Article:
Yilmaz, S., Özgüner, H., and Mumcu, S. (2018). An aesthetic approach to planting design in urban parks and greenspaces. Landsc. Res. 43, 965–983.

Google Scholar

Zhuang, J., Qiao, L., Zhang, X., Su, Y., and Xia, Y. (2021). Effects of visual attributes of flower borders in urban vegetation landscapes on aesthetic preference and emotional perception. Int. J. Environ. Res. Public Health 18:9318. doi: 10.3390/ijerph18179318

PubMed Abstract | CrossRef Full Text | Google Scholar

Keywords: green infrastructure, landscape aesthetics, living wall, green wall, ecosystem services pollinators, environmental appraisal

Citation: Thorpert P, Rayner J, Haaland C, Englund J-E and Fransson A-M (2022) Exploring the Integration Between Colour Theory and Biodiversity Values in the Design of Living Walls. Front. Ecol. Evol. 10:804118. doi: 10.3389/fevo.2022.804118

Received: 28 October 2021; Accepted: 23 March 2022;
Published: 19 April 2022.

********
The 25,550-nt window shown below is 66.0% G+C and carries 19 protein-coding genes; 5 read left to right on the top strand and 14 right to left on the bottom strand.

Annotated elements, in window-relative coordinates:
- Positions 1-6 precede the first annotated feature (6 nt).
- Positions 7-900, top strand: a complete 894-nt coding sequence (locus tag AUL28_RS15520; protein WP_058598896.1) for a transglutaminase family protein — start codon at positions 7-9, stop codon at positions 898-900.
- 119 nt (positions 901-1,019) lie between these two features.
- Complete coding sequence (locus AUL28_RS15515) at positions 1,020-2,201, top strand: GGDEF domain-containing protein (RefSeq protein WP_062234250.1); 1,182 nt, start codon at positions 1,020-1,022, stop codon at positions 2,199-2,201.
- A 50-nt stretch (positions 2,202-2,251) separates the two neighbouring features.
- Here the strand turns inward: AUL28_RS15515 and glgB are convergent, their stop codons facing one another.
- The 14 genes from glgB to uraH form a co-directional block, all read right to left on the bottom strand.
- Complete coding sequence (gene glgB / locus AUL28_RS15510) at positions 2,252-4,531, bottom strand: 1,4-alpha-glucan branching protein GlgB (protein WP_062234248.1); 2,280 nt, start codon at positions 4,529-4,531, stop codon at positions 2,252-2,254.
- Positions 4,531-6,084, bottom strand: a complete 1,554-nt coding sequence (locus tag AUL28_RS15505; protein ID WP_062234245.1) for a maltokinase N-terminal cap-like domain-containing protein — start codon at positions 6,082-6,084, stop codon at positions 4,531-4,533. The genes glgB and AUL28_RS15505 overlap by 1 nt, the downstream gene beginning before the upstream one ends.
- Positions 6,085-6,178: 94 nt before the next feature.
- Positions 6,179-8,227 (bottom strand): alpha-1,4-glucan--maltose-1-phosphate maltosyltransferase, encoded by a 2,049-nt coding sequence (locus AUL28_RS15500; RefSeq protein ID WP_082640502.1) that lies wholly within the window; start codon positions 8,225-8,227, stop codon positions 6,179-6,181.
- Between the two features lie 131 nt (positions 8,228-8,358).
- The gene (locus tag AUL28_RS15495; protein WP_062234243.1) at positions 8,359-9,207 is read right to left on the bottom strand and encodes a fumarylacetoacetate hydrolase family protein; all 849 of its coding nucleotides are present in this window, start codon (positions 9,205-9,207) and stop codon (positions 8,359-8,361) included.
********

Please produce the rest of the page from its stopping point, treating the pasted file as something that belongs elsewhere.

Edited by:

Jennifer N. W. Lim, University of Wolverhampton, United Kingdom

Reviewed by:

Olyssa Starry, Portland State University, United States
Dave Kendal, University of Tasmania, Australia

Copyright © 2022 Thorpert, Rayner, Haaland, Englund and Fransson. This is an open-access article distributed under the terms of the Creative Commons Attribution License (CC BY). The use, distribution or reproduction in other forums is permitted, provided the original author(s) and the copyright owner(s) are credited and that the original publication in this journal is cited, in accordance with accepted academic practice. No use, distribution or reproduction is permitted which does not comply with these terms.

*Correspondence: Petra Thorpert,